William Clark

N. 18o E   6 Miles to a Point on the Std. side    passed a long narrow Island on Std. and Som bars, a high Clift on lard.
N 57o E.   5 miles to a point on the Stard. Side    Passed an Island and 4 Bars.  a large Creek 40 yds wide (Little Wolf) Creek on Lard. Side at 4 miiles
East   4 miles to a Clift   a high Pine land on the Stard. Side passed a Small Creek on the Std. at 1 mile   the head of an Island below the lard. Clifts at 2 miles
N. 12o E   3 1/2 miles to a Clift of rocks on the Sard. Side    passed the Island and 2 Stoney bars   white Clifts
East   5 miles to a Clift of rocks on the Std    passed Several Stoney Islands.
N E.   2 1/2 miles to a high Clift on the Lard Side opposit several Small Islands   the Chanel much divided  passed 2 Small Islands.   low bottom on Stard. Side.
East   2 1/2 miles to a Stard. Bend   psd. an Island and Stoney bar
N. 10o E   1 mile to a Clift on the Lard. Side    Islands on Stbd.
N. 54o E   1 1/2 mile to the lower point of the near the Stard Side   passed the upper point of an Island
North   4 miles to a high white clif on the Lard Side    passed 2 Stony Islands
East   6 mils to the <lower part of a large Island Seperated from the Stard. Shore by a narrow Chanel>  Enteranc of a Small brook Std Sd. Passed three Islands and the upper part of the 4th near th Lard.
North   4 miles to the <upper> lower pts of an Island close to the Lard Side. behind which a large Creek falls in on the Lard Side
N. 60o E   3 miles to a tree <on> und. the Lard. Clifts    a Clift on th Lard Sid
East   4 miles to a large tree in a Std Bend
N. 35o E   4 <5?> miles to Lard. Bend   passed a Clift on the Stard. at 2 mile.  Small Bays Ld.
East   1 1/2 miles to the lower pt. of an Isld.
N. 35 E.   2 1/2 mils to a Clift in the Lard. bend
East   1/2 a mile to enterance of Big horn river on the Stard Side 220 yards wide from 5 to 7 feet deep quite across.
I walked up the bighorn and took the following Courses   viz.
S. 35o E   3 miles to a low clift on the right    passed a point on the right at 1 1/2 miles   a island close to the left side
S. 61o E   3 miles to a high band of a 2d Bottom in a left hand bend passed Some high waves on the right hand Side
S. 38o W.   4 miles to a right Bend   passed a large Creek of very Muddly water from the left at one mile.

The bottoms of this river wide and Covered with timber. The current Swift and tareing away its bank in each bend with extensive Sand points. less <gravel> large gravle than the rochejhone

July 26, 1806
William Clark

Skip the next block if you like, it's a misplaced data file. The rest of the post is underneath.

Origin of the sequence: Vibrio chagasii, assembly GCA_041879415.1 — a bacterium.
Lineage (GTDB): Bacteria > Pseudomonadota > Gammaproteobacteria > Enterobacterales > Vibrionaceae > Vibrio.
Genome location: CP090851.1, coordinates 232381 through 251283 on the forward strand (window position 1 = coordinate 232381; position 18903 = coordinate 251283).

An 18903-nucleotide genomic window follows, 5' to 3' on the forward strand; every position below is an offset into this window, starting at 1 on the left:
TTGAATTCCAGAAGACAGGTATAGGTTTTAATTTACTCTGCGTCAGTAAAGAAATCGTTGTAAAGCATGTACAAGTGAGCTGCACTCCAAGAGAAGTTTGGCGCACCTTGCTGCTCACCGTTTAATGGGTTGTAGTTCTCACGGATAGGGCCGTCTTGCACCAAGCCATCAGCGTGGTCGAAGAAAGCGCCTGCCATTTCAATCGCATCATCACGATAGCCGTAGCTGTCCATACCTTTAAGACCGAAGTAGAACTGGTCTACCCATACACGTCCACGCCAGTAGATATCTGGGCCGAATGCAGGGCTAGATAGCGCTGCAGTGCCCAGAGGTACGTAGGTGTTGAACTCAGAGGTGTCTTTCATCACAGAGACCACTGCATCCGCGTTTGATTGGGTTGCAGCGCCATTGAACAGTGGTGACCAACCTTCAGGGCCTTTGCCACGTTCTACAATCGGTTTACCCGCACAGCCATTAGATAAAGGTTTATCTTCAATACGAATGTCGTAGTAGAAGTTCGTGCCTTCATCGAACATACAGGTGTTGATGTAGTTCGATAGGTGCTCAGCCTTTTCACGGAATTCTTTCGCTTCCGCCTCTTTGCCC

Set out this morning very early   proceeded on   Passed Creeks [NB: Hall's N. Side]  [Named both "Halls <dry> River" and "Little Wolf C" on one of Clark's maps, and "Halls creek" on another, after Hugh Hall of the party. It is present Cow Gulch, meeting the Yellowstone River approximately five miles northeast of the village of Pompeys Pillar.]  very well. the Current of the river reagulilarly Swift much divided by Stoney islands and bars also handsome Islands civered with Cotton Wood the bottoms extensive on the Stard. Side on the Lard.  the Clifts of high land border the river, those clifts are composed of a whitish rock of an excellent grit for Grindstones. The Country back on each Side is wavering land with Scattering pine.  passed 2 Small Brooks on the Stard. Side and two large ones on the Lard. Side. I shot a Buck from the Canoe and killed one other on a Small Island. and late in the evening pased a part of the river which ws rock under the lard. Clifts   fortunately for us we found an excellent Chanel to pass down on the right of a Stony Island half a mile below this bad place, we arived at the enterance of Big Horn River on the Stard. Side. [The Bighorn river reaches the Yellowstone River a mile or so above the present village of Bighorn, MT.]  here I landed imediately in the point which is a Sof mud mixed with the Sand and Subject to overflow for Some distance back in between the two rivers.  I walked up the big horn 1/2 a mile and crossed over to the lower Side, and formed a Camp on a high point. [The camp was above the junction of the Bighorn River with the Yellowstone and on the stream's east side.]  I with one of my men Labeech walked up the N E Side of Big horn river 7 miles to th enterance of a Creek which falls in on the N E. Side and is 28 yds wide   Some running water which is very muddy this Creek I call Muddy Creek [Tullock Creek. It is "Muddy Creek" on two of Clark's maps as it is in his journal, however on Clark's map of 1810 it is "Horse River."] Some fiew miles above this creek the river bent around to the East of South. The Courses as I assended it as follows  Viz: